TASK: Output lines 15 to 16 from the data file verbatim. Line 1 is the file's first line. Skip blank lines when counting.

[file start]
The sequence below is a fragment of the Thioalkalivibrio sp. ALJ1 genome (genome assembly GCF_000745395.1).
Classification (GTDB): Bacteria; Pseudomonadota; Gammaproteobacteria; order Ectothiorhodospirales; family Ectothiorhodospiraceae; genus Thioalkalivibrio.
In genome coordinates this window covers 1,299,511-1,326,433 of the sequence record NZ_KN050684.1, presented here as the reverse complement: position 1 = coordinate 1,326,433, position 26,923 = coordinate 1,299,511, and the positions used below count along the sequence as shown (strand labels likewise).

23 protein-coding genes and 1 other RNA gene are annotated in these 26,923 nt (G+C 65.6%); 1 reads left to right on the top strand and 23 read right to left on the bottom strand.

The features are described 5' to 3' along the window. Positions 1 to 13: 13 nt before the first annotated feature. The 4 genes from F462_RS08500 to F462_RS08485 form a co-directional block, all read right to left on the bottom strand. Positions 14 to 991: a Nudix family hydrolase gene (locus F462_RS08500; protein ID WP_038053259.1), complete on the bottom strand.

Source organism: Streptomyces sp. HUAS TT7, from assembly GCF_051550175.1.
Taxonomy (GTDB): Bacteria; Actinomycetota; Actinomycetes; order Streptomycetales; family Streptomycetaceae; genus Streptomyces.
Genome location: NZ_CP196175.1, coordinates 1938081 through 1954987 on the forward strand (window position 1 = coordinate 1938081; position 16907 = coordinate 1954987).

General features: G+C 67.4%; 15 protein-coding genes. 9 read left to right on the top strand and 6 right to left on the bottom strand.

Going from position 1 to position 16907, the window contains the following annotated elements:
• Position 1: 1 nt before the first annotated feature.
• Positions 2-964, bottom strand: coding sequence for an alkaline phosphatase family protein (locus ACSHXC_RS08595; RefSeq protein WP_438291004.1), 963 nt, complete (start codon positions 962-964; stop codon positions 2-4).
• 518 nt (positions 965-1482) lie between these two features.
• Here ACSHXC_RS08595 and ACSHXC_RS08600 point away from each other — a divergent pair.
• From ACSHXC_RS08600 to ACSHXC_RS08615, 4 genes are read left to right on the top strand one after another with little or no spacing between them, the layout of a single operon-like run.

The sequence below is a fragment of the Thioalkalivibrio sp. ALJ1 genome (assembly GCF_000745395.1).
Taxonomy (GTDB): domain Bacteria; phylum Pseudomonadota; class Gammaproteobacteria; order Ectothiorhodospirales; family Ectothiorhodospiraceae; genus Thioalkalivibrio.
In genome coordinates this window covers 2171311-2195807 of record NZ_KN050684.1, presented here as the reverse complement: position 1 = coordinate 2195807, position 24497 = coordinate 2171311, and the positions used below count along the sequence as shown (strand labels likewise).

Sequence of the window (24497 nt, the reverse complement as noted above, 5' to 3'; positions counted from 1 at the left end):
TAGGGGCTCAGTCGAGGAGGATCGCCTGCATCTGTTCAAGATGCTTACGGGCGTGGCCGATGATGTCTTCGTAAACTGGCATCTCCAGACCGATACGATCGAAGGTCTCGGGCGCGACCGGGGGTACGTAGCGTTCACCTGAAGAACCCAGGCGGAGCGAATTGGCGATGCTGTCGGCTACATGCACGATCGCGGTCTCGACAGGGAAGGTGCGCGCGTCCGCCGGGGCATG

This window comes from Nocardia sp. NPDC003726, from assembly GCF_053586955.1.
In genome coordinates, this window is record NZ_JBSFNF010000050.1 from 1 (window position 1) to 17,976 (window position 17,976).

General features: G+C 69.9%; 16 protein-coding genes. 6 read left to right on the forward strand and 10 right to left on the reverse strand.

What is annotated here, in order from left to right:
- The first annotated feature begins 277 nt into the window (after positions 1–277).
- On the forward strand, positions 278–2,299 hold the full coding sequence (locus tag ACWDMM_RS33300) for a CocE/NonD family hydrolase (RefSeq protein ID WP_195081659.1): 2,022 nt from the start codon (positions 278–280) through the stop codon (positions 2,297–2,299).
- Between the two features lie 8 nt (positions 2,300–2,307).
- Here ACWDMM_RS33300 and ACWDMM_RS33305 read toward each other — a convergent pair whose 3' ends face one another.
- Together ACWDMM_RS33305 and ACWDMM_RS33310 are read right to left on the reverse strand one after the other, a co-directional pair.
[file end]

• From ACSHXC_RS08600 to ACSHXC_RS08615, 4 genes are read left to right on the top strand one after another with little or no spacing between them, the layout of a single operon-like run.

The sequence below is a fragment of the Thioalkalivibrio sp. ALJ1 genome (assembly GCF_000745395.1).